Elementary school students Alex Parakeet and Yasmeen Popp are good friends, in spite of the fact that Alex is a boy and Yasmeen is a girl. They’re also inclined to solve mysteries, and already have one successful solved puzzle under their belts. Now the cat of a schoolmate has gone missing, and there’s a distinct possibility that Halloween the cat may have been kidnapped by a ghost!
I would never have discovered this book (and this series) had I not been looking for books with Halloween in the title. And frankly, that would have been a shame. As a mystery, the book was well-constructed and age-appropriate, with just exactly enough clues that an engaged reader would have been able to solve the two main puzzles only just ahead of our dynamic duo of Yasmeen and Alex. The result makes sense and doesn’t feel as if it came out of nowhere, as can sometimes be the case in more poorly plotted books.
But deft plotting isn’t the only thing the book has going for it; Martha Freeman has managed to create an interesting and diverse cast of characters without feeling the need to use them to drive home lessons about race and religion. Alex, our narrator, is an only-child who lives with his stay-at-home dad and his police officer mother. His parents are wacky as parents must be in kids’ books, but they are also responsible adults who listen to their kid and take him and his concerns seriously. Alex’s best friend, Yasmeen, is black. Her family is a slight contrast to Alex’s, being a bit less permissive and also Christian — but not opressively so, and it’s not really a plot point, it’s just the way things are. Her parents are professionals, her mom being a librarian and her dad a college professor. They live in a racially and culturally diverse area, as Alex mentions in passing that among the parties the adults on his street attend are Christmas, Passover and Chinese New Year. On top of this, we also meet Alex’s frenemy, Sophie Sikora, a spoilt rich girl who also happens to be a genius with electronics.
As mentioned before, the mystery doesn’t disappoint the characters and vice versa. Yasmeen and Alex hear that the cat of their schoolmate, Kyle Richardson, has disappeared, and they decide to rescue the missing Halloween. From Alex’s mother, they find out that Halloween isn’t the only cat to have disappeared lately. It all seems to tally with an old ghost story in town about a man who was murdered by his cat, and whose spirit now revenges itself upon any cat that crosses its path. Yasmeen doesn’t believe in ghosts, though Alex is not so sure, and they’re determined to find out one way or another if it’s a ghost or a human catnapper.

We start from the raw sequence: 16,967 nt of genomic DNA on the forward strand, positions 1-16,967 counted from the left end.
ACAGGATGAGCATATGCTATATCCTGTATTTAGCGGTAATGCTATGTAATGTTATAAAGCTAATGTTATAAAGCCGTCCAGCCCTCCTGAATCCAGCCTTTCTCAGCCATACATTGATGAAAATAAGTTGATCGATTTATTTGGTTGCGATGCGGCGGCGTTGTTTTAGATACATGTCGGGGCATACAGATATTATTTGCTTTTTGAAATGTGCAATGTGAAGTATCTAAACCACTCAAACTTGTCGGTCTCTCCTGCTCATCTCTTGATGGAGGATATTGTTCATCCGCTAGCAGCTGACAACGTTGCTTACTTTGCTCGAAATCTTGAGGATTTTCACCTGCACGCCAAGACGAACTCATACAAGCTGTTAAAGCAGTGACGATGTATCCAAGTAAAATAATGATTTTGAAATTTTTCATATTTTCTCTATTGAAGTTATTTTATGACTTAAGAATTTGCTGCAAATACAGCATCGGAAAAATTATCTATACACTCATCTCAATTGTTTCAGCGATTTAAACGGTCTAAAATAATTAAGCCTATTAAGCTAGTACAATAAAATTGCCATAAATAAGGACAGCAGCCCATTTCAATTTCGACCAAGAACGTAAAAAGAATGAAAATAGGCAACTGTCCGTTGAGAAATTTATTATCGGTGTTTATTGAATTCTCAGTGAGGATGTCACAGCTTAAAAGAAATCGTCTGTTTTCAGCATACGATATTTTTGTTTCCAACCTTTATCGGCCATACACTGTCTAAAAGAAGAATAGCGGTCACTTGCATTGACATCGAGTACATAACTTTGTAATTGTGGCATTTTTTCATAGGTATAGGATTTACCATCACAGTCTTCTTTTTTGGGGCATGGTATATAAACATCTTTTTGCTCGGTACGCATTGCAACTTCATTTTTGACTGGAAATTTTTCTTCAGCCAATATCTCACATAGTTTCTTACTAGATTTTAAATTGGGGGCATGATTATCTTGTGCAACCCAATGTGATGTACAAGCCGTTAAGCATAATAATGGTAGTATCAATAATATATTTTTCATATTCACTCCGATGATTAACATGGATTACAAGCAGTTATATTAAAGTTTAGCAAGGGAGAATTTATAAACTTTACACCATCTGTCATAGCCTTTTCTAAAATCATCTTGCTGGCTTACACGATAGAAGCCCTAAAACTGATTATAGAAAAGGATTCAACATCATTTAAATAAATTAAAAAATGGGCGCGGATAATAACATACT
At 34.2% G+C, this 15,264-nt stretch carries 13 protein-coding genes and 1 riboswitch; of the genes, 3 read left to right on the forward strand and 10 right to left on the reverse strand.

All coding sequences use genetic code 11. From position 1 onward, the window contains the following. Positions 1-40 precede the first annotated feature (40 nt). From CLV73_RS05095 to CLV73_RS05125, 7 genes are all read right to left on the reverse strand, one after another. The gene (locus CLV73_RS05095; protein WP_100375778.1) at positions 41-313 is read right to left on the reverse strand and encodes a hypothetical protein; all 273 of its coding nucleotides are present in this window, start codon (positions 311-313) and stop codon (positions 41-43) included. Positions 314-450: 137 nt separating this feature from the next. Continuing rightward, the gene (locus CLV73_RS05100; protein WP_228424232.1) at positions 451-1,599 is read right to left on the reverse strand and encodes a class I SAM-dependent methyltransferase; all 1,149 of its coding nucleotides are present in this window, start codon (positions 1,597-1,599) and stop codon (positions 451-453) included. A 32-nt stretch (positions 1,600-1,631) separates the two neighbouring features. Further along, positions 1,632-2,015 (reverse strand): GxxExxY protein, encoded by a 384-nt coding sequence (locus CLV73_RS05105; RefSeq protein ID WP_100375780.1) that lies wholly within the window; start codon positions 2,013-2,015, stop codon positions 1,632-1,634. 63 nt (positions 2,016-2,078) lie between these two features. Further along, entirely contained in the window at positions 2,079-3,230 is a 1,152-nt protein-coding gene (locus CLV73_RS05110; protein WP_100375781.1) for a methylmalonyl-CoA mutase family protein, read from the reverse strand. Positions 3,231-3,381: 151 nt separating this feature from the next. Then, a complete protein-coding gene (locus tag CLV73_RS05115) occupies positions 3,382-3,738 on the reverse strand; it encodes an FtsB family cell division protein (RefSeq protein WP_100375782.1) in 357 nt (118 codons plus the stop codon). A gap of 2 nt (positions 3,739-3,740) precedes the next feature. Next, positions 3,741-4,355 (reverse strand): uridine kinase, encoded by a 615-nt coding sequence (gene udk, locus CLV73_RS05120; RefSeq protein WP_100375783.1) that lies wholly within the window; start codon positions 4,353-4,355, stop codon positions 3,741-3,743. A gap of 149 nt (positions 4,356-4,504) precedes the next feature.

This mystery is the second one for Alex and Yasmeen, who previously appeared in the book Who is Stealing the 12 Days of Christmas? Unusual for me, I didn’t read that first book before reading this one, so I can evaluate this book not as part of a series, but as a stand alone. And as a stand alone it works very well. Freeman makes occasional reference to events of the first book, but never presumes the reader is familiar with it or the characters. But neither does she go overboard with introductions and descriptions that would likely bore someone who already knew the setting and characters.
I find it rather ironic that the best Halloween book of the lot is the one that isn’t actually about Halloween (though it involves a ghost and the kids do go trick-or-treating toward the end of the story). The characters are both diverse and believable, while the mystery is very well plotted — the clues are there, but not thrown in the reader’s face, and everything comes together in a satisfying fashion. I’ll definitely be picking up the rest of the books in this series for another visit with Alex and Yasmeen.